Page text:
Stop trying to take race out of the Boushie verdict

On August 9, 2016, Colten Boushie, a resident of the Cree Red Pheasant First Nation in Saskatchewan, was shot point-blank in the head and died on the farm of Gerard Stanley. Charged with second-degree murder, Stanley pled not guilty. On February 9, an all-white jury found Stanley not guilty of second-degree murder. The verdict resulted in outrage and heartbreak among Indigenous communities and their allies across Canada.

The case has raised many concerns. Some claim there was not enough evidence to convict Stanley of second-degree murder, while others say witnesses’ stories are contradictory. Most of those in support of the verdict claim that this was a case about “reasonable defense of property.”

The verdict, however, was only ever about one thing: race. The longstanding issue of institutionalized settler-colonial racism in Canada manifested itself in numerous ways throughout the course of the case, from the night of Boushie’s death up until the delivery of the verdict.

The very instance of Boushie’s death is evidence of a devastating race problem in Canada. The combination of racist stereotyping of Indigenous peoples combined with settler-colonial structures which have historically left them systemically oppressed has resulted in an Indigenous life expectancy which is only 91 per cent of the national average, and a homicide rate which is 6.1 times the national rate. False stereotypes of Indigenous people as “dangerous” are a huge contributing factor to these statistics.

In terms of the trial itself, many complaints have been made against the all-white jury, which many across Canada claim cannot be called a jury of Boushie’s “peers.” The requirements for jury selection in Canada are often a barrier to the selection of Indigenous jurors, reflecting not only how Indigenous people are often underprivileged in Canadian society, but also how our justice system is structured to silence Indigenous voices. Several potential Indigenous jurors were rejected by Stanley’s attorneys on the basis of “peremptory challenges,” which do not require justification or explanation, but which can be objected by the Crown.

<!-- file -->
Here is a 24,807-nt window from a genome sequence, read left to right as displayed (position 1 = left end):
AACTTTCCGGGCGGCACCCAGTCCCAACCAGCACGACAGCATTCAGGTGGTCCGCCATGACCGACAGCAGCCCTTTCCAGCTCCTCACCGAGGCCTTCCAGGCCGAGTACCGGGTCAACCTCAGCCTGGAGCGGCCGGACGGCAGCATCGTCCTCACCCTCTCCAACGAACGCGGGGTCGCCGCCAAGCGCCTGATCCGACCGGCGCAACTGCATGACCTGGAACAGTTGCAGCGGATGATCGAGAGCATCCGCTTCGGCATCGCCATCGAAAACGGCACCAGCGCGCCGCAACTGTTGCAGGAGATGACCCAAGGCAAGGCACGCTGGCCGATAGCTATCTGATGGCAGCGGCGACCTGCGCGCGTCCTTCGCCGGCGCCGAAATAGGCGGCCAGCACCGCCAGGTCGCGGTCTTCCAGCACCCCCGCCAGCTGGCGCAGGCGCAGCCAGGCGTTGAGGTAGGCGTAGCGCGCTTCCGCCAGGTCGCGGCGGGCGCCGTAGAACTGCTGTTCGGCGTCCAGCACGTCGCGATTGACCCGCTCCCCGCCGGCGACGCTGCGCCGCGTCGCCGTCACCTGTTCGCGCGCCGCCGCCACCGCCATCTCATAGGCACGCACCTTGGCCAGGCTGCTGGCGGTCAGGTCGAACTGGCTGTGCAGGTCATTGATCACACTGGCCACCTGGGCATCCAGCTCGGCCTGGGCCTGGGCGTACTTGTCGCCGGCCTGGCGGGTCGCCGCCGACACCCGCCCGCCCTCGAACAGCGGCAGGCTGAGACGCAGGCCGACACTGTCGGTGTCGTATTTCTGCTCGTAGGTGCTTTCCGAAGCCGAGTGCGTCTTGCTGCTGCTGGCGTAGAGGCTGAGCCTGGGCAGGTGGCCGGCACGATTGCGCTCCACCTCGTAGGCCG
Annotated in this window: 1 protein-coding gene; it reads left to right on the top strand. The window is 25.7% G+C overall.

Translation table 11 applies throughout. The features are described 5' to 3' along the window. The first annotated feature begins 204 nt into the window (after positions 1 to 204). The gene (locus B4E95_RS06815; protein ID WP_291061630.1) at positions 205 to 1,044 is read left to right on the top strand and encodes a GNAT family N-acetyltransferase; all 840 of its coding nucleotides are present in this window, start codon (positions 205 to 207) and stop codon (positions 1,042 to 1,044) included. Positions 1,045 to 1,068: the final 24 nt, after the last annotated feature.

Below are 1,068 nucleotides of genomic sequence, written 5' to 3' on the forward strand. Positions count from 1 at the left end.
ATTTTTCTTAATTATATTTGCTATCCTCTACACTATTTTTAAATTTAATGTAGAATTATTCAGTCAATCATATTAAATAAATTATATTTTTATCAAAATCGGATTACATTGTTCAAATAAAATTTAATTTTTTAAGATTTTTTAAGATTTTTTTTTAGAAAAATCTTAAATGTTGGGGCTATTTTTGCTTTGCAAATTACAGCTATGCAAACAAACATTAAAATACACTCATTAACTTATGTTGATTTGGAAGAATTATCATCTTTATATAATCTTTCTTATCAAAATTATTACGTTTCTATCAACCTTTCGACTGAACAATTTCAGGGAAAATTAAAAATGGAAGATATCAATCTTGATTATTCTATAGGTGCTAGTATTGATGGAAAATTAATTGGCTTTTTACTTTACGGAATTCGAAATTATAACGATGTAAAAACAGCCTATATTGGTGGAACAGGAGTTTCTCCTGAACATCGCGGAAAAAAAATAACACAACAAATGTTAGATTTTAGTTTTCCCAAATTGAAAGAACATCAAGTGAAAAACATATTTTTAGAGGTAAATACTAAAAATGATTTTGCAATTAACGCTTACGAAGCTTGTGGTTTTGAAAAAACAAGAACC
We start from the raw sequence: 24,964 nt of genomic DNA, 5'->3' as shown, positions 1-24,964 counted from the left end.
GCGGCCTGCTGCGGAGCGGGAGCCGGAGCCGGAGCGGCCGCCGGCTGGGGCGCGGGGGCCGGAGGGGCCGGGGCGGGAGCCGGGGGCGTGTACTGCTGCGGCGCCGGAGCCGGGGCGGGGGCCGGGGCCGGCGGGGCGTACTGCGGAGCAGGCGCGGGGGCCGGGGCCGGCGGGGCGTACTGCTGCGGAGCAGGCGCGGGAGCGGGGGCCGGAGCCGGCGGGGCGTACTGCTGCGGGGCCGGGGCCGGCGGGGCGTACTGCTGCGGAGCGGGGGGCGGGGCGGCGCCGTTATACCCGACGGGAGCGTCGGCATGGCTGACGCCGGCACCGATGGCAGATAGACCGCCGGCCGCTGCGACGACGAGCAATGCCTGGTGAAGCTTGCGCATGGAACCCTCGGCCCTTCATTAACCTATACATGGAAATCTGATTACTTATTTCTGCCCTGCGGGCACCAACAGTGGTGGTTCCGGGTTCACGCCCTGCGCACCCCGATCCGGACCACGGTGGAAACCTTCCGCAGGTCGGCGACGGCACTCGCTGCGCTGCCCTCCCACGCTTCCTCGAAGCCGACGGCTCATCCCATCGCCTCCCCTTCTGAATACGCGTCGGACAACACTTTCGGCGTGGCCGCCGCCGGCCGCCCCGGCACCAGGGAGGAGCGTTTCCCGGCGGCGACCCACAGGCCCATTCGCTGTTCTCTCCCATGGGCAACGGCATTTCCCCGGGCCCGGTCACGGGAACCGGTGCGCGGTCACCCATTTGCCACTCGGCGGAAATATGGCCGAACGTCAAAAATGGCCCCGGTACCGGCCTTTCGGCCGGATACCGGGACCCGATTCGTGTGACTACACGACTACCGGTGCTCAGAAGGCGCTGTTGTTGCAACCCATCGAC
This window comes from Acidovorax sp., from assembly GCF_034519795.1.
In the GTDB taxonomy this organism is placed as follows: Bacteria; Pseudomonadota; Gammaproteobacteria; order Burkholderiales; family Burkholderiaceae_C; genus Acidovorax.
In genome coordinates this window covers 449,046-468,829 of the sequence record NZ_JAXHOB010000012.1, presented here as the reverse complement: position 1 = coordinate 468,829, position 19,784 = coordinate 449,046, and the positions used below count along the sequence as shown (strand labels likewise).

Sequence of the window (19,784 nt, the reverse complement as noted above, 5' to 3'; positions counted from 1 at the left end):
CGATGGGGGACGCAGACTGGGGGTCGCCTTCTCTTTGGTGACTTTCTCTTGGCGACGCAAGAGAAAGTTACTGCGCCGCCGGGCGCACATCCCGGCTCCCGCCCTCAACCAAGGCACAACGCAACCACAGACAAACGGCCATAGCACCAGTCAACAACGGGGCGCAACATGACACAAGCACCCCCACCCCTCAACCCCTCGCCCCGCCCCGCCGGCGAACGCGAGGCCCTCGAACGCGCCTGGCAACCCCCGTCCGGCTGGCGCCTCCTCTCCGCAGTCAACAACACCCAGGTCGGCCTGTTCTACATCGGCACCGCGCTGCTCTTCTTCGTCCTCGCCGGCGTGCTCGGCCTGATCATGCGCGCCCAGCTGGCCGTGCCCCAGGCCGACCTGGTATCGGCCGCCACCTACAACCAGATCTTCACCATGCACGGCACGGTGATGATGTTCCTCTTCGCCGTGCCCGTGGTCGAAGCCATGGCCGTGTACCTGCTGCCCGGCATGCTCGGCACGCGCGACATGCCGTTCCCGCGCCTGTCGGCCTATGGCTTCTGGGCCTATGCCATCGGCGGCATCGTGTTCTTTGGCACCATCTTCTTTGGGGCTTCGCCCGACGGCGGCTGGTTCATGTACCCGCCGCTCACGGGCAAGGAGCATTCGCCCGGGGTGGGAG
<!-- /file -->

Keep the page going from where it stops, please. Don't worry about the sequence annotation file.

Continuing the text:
Due to conflicting witness testimony, some claim that enough “reasonable doubt” as to Stanley’s guilt on the charge of second-degree murder was established for acquittal. The defense also hinged on the claim of “hang-fire” (delayed exit of a bullet from the gun), but a Crown expert witnessed that there was nothing wrong with the gun. Other supporters of Stanley claim that because Boushie and his friends were driving intoxicated, and attempted to steal an ATV on the property, that the shooting was justified.

However, Boushie committing certain crimes shouldn’t excuse Stanley being able to kill someone to get away with it. Arguments citing the group’s wrongdoings ignore the structural inequality which leads to higher crime rates among some Indigenous communities, perpetuate false stereotypes about Indigenous people, and suggest that white people can kill Indigenous people without any consequences.

Racism in the Stanley verdict isn’t simple or clear-cut. It runs deep, and it’s terrifying because it shows both Indigenous peoples and their allies across Canada just how far we have to go for reconciliation. The residues of colonialism are embedded in our government and our judicial system; in order for reconciliation to accompany truth, such structures need to change to support Indigenous people and address social and economic inequalities.

As for non-Indigenous people, the Stanley verdict shows that our silence has gone on for far too long, and we need to start using our privilege to speak up. We should also use our voices to draw attention to the many Indigenous voices addressing problems that face their communities to this day: problems like accessing clean water, missing and murdered Indigenous women, lack of access to equality in healthcare and education, and the continued lack of justice for Indigenous people murdered by white people.

Taking race out of the Stanley verdict is just another attempt to pretend that Canada doesn’t have a “race problem” when, in reality, it was built on racism, and the consequences of that foundation still rear their ugly head in the 21st century.  

Katherine DeCoste

Katherine DeCoste wishes she was a houseplant, but instead she's a third-year English and history honours student. When she's not writing reviews of plays or hot takes about fossil fuels, she also dabbles in poetry, playwriting, and other non-fiction, which she has published in various places. Other interests include making and eating bread.

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